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Berklee's NOVA Series Brings Marva Wright and Davell Crawford to Berklee Performance Center


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Berklee's New Orleans Visiting Artist series (NOVA), which brings musicians from the birthplace of jazz to America's first college of jazz for teaching residencies and performances, presents NOVA recipients Marva Wright and Davell Crawford, with Berklee's Reverence Gospel Ensemble and Overjoyed, directed by Dennis Montgomery III. The concert is Monday, December 12, 8:15 p.m., at the Berklee Performance Center, 136 Massachusetts Ave., Boston, MA. General admission tickets are $5. Please visit www.berkleebpc.com or call 617-747-2261 for more information.

Born and raised in New Orleans, 'Blues Queen' Marva Wright is among the growing number of versatile and talented female vocalists emerging from the city known as the birthplace of the blues. She started performing professionally in 1987 and has released seven solo CDs since 1991. Her acclaimed debut, Heartbreakin' Woman, was named Blues Album of the Year by the Louisiana Music Critics Association. With a range of styles that includes blues, R&B, jazz standards, traditional jazz, and gospel, her music comes to life with her sultry style. Wright has given electrifying concerts at renowned festivals worldwide, including the New Orleans Jazz & Heritage Festival and Umbria Jazz in Italy. She has sung backup with Allen Toussaint, Glen Campbell, and Joe Cocker, and has performed with such artists as Harry Connick, Jr., Bobby McFerrin, Aaron Neville, Fats Domino, and Lou Rawls.

Pianist and singer Davell Crawford follows in the footsteps of New Orleans musicians like Professor Longhair and James Booker. Crawford is the grandson of 1950's R&B star James “Sugar Boy" Crawford. His 1995 debut, Let Them Talk (Rounder Records), showcases his gospel, R&B, and jazz influences, and his gift for singing ballads. Crawford has been playing piano since he was seven and first toured Europe in his early teens. Like other young New Orleans musicians, Crawford brings a synthesis of styles, including funk, gospel, and R&B to his piano playing, songwriting, and singing.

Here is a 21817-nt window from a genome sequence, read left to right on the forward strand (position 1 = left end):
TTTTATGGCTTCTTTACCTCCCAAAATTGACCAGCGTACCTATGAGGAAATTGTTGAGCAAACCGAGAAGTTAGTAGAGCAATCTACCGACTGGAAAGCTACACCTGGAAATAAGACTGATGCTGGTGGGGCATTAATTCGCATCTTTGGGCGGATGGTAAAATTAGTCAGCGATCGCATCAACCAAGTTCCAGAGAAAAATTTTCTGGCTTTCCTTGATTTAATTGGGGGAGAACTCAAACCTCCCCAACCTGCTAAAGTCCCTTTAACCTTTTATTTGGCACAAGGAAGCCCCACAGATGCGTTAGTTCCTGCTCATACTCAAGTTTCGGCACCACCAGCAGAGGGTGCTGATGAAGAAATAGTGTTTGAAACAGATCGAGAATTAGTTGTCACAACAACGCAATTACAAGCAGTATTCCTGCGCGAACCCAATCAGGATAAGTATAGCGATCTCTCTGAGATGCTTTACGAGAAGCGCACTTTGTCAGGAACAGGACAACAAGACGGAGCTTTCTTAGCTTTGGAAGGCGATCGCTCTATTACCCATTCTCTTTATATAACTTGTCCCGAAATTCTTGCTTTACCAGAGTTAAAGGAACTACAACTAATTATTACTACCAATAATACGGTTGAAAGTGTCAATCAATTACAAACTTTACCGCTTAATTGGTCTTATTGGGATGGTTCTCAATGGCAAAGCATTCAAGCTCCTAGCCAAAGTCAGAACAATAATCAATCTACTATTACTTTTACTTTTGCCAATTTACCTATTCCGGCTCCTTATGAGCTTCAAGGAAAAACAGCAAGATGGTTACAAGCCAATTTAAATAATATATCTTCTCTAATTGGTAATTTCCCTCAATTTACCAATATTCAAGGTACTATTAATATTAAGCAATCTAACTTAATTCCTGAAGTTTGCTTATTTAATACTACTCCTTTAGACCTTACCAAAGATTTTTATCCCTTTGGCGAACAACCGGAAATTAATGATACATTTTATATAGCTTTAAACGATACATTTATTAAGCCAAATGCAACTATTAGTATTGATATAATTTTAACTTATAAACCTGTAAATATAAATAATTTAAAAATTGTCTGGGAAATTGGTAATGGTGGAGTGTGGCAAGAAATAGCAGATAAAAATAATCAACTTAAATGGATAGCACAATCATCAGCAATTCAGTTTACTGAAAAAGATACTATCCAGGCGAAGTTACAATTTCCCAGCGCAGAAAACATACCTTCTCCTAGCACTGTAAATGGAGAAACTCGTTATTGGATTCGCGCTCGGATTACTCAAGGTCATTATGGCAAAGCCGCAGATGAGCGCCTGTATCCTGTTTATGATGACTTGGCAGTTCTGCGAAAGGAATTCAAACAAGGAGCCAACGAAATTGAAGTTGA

The 53-member Reverence Gospel Ensemble was started at Berklee in 1981 and, under the leadership of faculty member Dennis Montgomery III, has become one of the most popular and best-known ensembles at the college and beyond. Its appeal is wide-ranging and crosses ethnic and musical genre lines. Over the years, the group has included students from Japan, Greece, Israel, Lebanon, Taiwan, Australia, Canada, and many European and Scandinavian nations. The choir also counted as members, alumnae Paula Cole '90, Susan Tedeschi '91, and Lalah Hathaway '94, when they were students. Overjoyed, a nine-member gospel ensemble, has an international following from concerts in Switzerland, and Japan. Both group's sensational singing has brought hundreds of audiences to their feet.

Berklee College of Music was founded on the revolutionary principle that the best way to prepare students for careers in music was through the study and practice of contemporary music. For over half a century, the college has evolved constantly to reflect the state of the art of music and the music business. With over a dozen performance and nonperformance majors, a diverse and talented student body representing over 70 countries, and a music industry “who's who" of alumni, Berklee is the world's premier learning lab for the music of today -- and tomorrow.

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